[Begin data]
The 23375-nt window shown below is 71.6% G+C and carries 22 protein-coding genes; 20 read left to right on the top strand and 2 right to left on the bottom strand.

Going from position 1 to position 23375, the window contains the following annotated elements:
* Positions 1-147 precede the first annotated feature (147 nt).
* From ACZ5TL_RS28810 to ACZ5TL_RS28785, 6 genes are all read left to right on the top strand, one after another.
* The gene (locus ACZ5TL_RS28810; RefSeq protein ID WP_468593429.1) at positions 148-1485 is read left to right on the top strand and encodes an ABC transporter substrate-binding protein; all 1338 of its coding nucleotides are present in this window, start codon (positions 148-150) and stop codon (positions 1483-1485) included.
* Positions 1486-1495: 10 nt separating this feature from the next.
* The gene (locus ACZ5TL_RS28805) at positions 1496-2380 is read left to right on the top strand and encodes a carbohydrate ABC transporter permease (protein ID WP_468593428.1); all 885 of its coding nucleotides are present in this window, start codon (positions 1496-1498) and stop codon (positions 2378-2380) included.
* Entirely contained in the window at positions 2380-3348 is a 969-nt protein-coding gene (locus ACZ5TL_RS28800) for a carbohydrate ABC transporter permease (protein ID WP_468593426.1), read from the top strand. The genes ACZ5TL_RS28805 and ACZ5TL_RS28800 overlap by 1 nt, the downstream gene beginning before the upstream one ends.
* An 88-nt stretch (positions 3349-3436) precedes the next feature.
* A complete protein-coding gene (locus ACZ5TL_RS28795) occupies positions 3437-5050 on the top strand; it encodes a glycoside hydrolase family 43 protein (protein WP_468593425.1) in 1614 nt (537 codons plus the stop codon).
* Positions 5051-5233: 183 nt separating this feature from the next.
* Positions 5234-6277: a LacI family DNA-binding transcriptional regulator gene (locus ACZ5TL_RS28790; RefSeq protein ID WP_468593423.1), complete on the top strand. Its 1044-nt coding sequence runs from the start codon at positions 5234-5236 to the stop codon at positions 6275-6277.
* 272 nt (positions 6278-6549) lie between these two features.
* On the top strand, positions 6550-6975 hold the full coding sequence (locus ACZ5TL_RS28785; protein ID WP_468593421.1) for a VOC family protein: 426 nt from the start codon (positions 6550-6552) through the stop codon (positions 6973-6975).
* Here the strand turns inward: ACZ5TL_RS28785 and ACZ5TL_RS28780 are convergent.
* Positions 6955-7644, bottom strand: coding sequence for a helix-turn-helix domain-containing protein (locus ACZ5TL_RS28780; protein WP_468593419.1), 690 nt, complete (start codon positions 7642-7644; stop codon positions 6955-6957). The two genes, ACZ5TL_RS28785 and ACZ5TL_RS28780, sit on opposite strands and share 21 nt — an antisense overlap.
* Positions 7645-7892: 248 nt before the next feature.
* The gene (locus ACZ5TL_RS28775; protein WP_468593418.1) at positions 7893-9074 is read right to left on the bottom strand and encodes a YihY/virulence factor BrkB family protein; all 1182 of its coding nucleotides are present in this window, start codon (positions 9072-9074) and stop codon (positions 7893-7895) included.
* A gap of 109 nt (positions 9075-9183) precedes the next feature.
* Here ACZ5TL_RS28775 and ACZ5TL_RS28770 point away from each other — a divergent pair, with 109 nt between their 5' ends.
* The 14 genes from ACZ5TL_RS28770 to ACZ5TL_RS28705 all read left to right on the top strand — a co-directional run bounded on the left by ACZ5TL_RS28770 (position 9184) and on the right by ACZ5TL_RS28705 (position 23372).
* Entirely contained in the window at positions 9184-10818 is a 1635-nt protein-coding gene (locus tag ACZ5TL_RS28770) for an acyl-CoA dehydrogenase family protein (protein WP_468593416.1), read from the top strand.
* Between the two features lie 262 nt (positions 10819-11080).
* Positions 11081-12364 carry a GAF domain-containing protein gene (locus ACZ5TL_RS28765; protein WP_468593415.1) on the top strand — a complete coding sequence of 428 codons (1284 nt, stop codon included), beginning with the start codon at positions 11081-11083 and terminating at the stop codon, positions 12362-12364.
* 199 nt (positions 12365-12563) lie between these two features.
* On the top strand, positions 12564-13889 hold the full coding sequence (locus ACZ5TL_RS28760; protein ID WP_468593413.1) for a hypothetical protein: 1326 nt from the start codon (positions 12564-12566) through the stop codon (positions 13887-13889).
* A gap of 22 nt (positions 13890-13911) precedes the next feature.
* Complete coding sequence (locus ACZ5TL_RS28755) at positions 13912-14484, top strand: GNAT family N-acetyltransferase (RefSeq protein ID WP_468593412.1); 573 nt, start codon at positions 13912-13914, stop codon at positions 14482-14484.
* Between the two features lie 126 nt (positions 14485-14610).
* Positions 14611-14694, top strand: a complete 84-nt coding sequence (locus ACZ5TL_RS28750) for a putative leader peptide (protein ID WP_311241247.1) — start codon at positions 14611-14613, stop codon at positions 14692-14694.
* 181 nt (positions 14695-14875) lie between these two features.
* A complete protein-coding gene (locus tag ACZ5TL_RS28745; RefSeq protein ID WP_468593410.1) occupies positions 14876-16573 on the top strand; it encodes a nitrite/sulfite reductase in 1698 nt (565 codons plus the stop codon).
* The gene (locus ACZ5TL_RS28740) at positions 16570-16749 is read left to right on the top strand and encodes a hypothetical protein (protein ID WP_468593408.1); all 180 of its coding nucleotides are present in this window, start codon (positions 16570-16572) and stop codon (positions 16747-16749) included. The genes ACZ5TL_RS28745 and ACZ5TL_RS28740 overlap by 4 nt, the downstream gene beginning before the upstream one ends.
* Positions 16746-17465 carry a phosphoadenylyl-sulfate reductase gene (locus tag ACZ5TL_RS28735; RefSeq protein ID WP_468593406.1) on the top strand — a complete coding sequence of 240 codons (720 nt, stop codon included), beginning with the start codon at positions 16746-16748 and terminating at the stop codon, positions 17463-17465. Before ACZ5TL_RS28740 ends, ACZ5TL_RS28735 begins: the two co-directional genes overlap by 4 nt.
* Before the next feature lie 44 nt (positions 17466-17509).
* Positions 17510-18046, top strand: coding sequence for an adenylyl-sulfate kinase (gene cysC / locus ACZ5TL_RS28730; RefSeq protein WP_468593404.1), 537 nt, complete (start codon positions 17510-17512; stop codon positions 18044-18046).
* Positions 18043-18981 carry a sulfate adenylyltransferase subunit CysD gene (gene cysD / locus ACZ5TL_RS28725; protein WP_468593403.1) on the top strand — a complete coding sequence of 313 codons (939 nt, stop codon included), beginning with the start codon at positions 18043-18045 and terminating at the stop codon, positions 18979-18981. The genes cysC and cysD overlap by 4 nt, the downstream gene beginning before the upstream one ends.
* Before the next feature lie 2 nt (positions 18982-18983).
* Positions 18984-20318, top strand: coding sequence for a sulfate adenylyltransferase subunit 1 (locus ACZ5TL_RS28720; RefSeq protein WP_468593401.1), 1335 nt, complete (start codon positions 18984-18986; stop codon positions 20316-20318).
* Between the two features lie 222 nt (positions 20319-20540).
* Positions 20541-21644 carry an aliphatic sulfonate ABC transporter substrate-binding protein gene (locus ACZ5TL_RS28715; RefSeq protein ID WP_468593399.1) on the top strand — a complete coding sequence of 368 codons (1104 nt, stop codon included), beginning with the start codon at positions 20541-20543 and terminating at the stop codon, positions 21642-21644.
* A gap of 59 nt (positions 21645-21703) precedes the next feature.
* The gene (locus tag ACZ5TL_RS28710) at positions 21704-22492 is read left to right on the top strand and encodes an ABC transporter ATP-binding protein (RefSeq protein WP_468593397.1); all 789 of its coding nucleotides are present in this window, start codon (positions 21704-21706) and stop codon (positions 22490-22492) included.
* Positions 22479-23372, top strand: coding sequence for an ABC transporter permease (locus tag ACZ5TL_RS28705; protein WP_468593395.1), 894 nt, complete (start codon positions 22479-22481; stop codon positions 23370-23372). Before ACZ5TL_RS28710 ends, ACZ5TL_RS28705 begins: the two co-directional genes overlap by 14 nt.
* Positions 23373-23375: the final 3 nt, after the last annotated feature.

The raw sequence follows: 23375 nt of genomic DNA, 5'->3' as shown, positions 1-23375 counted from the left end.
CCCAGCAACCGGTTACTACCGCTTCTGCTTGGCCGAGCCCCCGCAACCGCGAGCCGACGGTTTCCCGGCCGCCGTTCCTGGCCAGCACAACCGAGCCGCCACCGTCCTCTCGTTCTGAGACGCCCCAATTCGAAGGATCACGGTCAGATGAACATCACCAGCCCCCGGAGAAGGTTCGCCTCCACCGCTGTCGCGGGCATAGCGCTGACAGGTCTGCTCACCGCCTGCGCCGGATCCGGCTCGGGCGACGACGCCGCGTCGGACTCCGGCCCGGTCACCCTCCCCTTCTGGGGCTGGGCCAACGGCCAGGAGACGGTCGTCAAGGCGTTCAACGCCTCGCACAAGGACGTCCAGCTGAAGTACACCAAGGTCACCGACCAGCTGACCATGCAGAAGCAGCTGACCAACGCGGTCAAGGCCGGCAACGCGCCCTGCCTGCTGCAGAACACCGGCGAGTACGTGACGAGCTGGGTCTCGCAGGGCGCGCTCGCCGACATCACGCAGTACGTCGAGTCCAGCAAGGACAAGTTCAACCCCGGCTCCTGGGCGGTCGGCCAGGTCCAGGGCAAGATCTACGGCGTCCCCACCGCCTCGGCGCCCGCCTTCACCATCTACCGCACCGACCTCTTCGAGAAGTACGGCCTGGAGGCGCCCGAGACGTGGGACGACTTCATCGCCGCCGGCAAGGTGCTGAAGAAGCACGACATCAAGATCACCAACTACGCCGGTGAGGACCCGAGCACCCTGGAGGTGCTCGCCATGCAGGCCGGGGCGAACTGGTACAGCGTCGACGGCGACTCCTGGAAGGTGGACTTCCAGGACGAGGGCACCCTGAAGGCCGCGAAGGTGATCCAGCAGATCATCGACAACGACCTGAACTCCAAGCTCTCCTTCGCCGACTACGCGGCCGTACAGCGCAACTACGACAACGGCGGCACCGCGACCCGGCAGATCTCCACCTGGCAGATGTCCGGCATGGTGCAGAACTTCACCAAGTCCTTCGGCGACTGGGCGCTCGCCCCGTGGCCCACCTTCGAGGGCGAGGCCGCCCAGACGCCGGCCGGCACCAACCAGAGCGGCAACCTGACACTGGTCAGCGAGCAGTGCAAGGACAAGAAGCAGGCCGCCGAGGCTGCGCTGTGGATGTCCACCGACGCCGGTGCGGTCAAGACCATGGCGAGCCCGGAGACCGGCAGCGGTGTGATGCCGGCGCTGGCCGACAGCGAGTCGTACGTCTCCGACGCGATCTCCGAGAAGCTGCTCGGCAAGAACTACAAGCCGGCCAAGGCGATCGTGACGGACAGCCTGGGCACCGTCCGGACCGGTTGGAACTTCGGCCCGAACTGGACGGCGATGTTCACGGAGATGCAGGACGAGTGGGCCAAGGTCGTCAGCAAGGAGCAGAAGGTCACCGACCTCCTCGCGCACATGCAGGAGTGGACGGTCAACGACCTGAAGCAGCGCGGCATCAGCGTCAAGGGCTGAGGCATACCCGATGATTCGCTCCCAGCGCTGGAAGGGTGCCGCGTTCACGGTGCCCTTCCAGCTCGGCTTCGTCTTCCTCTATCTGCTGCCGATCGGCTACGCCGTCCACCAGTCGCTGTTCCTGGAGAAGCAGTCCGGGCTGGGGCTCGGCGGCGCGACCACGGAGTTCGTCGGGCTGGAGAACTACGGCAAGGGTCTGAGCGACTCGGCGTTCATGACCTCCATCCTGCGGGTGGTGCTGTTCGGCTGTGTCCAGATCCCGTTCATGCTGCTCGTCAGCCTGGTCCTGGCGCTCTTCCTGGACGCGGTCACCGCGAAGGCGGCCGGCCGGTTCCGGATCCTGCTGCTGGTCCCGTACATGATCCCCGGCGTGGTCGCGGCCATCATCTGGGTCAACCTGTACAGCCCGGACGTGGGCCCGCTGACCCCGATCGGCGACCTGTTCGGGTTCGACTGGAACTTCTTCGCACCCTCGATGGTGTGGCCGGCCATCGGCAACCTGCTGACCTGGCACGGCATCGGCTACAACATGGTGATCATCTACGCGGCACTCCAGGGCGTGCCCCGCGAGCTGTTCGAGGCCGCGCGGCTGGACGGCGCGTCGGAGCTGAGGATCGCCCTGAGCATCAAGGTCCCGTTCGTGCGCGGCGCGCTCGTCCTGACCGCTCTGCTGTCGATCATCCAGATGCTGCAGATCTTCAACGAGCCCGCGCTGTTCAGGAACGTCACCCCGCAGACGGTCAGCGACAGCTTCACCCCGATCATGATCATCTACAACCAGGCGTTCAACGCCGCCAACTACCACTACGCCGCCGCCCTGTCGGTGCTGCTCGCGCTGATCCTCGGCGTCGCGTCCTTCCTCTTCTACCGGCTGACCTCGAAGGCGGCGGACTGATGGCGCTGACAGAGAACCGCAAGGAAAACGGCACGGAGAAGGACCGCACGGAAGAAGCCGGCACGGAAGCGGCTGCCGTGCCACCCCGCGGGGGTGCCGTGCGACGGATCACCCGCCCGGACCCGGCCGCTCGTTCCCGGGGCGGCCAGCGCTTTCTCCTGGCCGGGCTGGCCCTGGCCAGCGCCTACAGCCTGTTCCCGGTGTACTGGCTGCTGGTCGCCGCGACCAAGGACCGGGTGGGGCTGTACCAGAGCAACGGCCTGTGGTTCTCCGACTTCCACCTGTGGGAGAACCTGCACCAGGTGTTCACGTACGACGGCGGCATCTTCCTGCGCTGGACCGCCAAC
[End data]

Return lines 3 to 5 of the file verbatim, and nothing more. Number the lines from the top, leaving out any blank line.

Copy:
* Positions 1-147 precede the first annotated feature (147 nt).
* From ACZ5TL_RS28810 to ACZ5TL_RS28785, 6 genes are all read left to right on the top strand, one after another.
* The gene (locus ACZ5TL_RS28810; RefSeq protein ID WP_468593429.1) at positions 148-1485 is read left to right on the top strand and encodes an ABC transporter substrate-binding protein; all 1338 of its coding nucleotides are present in this window, start codon (positions 148-150) and stop codon (positions 1483-1485) included.